If you are running a single virtual machine on your host, you do not have to be too concerned about the virtual machine settings. It is when you get into a multiple virtual machine configuration that you need to start thinking about them because some of the settings can affect all the virtual machines running on a host, not just one. So let’s take a look at some of the settings you need to pay close attention to.
When you create a new virtual machine, you are prompted to provide a file name. This is the name assigned to the virtual machine configuration (.vmc) file. This file name can not exceed 150 characters and if you are running multiple virtual machines, each one must have a unique file name.
CPU Resource Allocation
You need to pay close attention to the CPU Resource Allocation settings when running multiple virtual machines. For example, if one of your virtual machines will not start, it may be due to over-allocated CPU resources. In other words, some virtual machines have been assigned more CPU resources than others.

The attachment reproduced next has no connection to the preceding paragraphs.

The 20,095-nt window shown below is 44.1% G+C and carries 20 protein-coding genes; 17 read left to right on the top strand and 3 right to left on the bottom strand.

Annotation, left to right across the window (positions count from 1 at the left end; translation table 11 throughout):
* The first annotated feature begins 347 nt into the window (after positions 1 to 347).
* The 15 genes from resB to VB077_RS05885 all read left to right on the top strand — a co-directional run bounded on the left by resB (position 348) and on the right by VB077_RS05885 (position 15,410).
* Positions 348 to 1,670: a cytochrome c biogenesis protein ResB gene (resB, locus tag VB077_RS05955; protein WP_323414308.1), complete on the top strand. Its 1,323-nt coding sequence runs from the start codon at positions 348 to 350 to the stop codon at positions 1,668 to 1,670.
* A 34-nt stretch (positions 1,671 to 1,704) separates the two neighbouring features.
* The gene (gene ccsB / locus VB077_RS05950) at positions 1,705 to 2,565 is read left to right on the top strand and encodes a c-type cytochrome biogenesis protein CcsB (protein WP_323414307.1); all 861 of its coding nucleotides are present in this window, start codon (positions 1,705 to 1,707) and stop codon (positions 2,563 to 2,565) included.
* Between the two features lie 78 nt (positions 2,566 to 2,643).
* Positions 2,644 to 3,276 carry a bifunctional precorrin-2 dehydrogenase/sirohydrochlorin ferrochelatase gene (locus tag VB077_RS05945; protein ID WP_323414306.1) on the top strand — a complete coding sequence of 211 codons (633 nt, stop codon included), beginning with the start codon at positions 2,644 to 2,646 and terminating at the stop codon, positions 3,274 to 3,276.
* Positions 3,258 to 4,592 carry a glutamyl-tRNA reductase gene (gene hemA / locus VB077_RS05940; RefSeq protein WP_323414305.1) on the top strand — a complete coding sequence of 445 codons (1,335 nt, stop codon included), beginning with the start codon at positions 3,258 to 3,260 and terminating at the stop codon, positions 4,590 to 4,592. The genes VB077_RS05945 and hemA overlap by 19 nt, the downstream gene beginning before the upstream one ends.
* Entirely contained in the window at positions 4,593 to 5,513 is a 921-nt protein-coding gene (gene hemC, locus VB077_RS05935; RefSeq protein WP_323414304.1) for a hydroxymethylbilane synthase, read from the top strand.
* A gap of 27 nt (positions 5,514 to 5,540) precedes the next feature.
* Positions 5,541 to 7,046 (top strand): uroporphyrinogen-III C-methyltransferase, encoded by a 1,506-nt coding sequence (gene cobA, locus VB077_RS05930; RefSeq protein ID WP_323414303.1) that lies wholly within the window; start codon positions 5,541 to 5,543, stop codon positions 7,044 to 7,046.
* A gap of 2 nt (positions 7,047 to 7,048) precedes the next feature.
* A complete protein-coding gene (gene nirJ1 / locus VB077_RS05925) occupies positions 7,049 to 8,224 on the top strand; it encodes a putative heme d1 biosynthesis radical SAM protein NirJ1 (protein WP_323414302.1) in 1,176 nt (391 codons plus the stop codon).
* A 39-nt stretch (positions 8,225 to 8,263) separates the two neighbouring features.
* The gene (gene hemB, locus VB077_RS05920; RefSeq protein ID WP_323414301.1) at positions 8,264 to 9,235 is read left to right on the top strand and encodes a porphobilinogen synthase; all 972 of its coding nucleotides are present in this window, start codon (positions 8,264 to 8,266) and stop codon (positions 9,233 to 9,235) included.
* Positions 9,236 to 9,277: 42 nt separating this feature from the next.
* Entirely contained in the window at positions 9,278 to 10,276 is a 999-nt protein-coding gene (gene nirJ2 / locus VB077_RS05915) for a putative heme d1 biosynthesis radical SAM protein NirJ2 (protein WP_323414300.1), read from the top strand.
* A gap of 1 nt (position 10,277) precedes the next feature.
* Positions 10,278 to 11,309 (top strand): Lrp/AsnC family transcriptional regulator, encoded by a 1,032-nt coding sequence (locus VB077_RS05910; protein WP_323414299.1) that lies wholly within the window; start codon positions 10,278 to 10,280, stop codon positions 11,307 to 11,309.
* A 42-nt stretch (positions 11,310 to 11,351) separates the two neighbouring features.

Since only those virtual machines that you have permissions to appear on the CPU Resource Allocation page, it is easy for someone to mistakenly over-allocate CPU resources to the virtual machines listed. This can prevent other virtual machines from turning on or affect the performance of virtual machines running in the background.
Virtual Hard Disks
Each virtual machine uses a virtual hard disk (vhd file). This is where a virtual machine will store files and install programs – the same way that the host operating system uses a physical hard disk. When you are running multiple virtual machines on a host remember that a virtual hard disk can only be used by one virtual machine at a time. Therefore if you plan to run two virtual machines simultaneously, you will require two virtual hard disks.
[tags]virtual machine, networking[/tags]